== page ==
Album review: Lucinda Williams' 'Blessed'
It’s been rough being a Lucinda Williams fan for the past decade; we’ve listened as the singer, one of the great songwriters of the 1990s, floundered with albums that failed to measure up to the stuff of her legend. The classic 1988-98 triumvirate of “Lucinda Williams,” “Sweet Old World” and “Car Wheels on a Gravel Road” presented an artist whose best songs rivaled the great American songwriters who have drawn from the wellspring of blues, country, folk and rock to create perfection: Bob Dylan, Townes Van Zandt, Gram Parsons and Bonnie Raitt. Certainly some of Williams’ ‘00s output contained good songs, but after such strong work early in her career, a combination of lazy songwriting and lethargic energy suggested something was amiss. Whether it was bad relationships, bad liquor or just overall bad vibes, it seemed that her muse had somehow become debilitated.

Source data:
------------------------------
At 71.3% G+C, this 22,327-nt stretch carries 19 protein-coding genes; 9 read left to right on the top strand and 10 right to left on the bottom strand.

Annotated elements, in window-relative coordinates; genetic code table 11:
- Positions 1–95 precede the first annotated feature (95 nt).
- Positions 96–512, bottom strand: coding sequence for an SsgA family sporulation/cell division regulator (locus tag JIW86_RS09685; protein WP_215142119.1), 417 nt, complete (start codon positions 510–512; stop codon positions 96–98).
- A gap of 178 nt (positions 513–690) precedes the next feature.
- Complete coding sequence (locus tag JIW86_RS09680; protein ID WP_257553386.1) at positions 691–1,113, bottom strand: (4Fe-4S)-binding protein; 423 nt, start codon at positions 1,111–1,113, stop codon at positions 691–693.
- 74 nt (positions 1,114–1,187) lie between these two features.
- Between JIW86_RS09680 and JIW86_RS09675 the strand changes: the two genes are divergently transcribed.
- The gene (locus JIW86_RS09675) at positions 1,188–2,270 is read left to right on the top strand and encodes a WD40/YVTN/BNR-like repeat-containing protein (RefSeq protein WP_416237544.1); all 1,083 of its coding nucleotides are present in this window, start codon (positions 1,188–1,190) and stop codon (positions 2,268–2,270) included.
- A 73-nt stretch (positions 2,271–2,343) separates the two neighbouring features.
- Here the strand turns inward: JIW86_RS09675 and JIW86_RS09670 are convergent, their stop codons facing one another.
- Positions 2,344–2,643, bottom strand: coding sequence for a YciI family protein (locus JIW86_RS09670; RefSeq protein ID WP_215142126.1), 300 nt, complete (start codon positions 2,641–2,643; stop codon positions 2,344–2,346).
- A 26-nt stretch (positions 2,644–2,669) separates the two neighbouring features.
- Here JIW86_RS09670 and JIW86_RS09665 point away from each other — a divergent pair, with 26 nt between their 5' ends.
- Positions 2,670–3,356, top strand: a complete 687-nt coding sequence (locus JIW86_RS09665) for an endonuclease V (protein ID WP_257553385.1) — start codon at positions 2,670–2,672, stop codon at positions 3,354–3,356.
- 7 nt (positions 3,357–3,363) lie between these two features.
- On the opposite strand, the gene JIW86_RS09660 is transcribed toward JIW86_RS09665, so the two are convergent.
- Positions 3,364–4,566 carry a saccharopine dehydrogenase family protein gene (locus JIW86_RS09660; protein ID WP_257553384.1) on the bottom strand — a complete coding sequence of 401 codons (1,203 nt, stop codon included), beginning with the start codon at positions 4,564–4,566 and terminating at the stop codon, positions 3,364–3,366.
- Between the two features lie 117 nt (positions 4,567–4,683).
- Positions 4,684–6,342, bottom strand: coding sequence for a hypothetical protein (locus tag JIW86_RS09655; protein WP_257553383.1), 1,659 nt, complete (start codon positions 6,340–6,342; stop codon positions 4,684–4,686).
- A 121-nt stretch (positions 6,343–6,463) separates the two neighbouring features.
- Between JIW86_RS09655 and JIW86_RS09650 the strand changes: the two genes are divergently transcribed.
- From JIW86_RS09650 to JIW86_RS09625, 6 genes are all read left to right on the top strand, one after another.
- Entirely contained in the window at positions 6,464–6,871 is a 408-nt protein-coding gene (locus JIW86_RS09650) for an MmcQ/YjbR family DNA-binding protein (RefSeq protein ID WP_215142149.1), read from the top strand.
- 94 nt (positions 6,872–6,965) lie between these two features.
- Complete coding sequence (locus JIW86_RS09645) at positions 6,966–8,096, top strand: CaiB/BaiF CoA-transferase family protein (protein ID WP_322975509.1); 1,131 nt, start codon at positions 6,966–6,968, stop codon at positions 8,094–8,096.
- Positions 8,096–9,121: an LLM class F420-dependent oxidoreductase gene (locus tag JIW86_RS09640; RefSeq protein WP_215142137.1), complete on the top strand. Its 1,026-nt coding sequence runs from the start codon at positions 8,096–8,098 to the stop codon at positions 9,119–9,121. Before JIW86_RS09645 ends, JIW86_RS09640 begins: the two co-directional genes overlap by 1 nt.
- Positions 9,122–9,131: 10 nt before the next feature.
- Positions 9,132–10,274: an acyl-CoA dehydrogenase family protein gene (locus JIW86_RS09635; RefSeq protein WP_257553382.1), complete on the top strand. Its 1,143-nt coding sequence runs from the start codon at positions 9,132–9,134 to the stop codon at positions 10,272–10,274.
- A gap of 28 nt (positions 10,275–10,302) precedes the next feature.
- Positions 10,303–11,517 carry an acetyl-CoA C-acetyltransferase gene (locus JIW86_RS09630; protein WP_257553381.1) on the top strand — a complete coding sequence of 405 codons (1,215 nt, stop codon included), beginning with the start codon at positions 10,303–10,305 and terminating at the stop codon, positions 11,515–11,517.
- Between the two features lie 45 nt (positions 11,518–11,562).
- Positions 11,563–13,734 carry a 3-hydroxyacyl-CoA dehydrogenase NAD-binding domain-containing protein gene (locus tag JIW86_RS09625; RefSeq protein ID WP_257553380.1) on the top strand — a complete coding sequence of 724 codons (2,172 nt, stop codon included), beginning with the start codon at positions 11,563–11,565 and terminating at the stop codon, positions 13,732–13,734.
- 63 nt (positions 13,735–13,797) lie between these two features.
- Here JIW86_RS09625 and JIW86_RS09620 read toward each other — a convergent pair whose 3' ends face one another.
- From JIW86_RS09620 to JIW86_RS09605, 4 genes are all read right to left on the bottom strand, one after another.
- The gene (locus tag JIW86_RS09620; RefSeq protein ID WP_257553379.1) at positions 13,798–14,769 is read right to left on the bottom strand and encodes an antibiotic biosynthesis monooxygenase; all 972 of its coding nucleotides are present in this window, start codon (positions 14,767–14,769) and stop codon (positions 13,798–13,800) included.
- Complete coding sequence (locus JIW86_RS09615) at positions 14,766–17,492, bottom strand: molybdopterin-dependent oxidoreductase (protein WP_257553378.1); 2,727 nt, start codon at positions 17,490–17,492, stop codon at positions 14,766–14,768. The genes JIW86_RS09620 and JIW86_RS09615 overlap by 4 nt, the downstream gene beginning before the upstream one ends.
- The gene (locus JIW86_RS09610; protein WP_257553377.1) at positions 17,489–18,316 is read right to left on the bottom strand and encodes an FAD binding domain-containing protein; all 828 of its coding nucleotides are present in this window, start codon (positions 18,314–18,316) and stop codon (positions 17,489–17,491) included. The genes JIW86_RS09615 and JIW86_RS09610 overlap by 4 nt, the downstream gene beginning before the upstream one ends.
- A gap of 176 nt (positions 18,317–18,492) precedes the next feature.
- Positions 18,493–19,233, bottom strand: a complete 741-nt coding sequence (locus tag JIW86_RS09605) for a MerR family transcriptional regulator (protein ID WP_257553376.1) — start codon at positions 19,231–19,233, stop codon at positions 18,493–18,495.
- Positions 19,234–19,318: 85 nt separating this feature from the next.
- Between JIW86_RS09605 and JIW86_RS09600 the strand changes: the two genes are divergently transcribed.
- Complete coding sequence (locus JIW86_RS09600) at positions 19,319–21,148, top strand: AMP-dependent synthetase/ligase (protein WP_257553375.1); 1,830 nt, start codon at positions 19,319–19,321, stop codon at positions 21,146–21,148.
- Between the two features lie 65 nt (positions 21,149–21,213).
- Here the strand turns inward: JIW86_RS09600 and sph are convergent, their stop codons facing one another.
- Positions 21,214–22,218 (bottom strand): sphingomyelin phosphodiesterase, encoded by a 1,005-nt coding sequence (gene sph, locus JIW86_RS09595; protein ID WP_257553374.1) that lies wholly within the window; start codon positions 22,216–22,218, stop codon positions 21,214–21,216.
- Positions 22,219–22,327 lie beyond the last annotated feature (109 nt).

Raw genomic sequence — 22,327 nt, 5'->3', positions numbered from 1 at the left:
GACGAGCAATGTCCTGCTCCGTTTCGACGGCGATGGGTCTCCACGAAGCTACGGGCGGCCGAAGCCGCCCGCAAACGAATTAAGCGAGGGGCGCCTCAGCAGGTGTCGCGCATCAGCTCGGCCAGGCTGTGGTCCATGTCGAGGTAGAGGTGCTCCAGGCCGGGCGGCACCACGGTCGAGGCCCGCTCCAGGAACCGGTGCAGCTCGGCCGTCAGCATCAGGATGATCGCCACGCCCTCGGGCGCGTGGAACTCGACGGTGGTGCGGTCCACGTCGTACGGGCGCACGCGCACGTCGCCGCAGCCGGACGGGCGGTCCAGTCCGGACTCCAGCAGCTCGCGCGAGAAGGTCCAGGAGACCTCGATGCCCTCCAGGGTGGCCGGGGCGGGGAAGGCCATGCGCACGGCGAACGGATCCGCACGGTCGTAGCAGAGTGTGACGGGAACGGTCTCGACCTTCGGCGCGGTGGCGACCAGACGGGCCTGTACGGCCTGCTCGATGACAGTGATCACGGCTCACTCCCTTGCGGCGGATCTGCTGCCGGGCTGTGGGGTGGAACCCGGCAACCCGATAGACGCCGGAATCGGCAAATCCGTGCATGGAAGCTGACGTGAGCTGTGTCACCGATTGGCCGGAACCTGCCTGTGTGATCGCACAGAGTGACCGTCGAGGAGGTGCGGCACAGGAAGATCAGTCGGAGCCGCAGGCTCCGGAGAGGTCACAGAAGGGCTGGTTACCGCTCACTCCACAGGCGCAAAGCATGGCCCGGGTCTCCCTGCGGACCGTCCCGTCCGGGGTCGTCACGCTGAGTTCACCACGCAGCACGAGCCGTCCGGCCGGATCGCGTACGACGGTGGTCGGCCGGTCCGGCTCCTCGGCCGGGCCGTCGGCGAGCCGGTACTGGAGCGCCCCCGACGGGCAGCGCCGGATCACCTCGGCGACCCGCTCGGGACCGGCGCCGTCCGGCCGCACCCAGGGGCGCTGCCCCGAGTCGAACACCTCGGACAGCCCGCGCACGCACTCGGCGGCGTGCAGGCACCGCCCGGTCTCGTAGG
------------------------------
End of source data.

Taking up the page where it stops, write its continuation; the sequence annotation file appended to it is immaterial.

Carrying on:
So “Blessed,” one of the best albums she’s ever released, comes as a relief. Produced by Don Was (who produced Raitt’s “Nick of Time”), the dozen songs on the album tackle complicated emotions with a deft touch to create profoundly moving moments. Whether it’s the sense of loss in “Copenhagen,’ about the instance in which she learns about the death of a friend, or “To Be Loved,” a tender ballad that every mother should sing to her children before bedtime (“You weren’t born to be mistreated/You weren’t born to be misguided/You were born to be loved”), Williams’ writing on “Blessed” is seamless. As on her classic albums, the songwriter mixes it up with electric guitar songs (“Buttercup,” “Seeing Black”), personalized protest songs (“Soldier’s Song”), and touching, gorgeous ballads (“Don’t Know How You’re Living,” “Sweet Love”). Combined, the result is a dynamic, human album, one that’s easy to fall in love with. Highly recommended.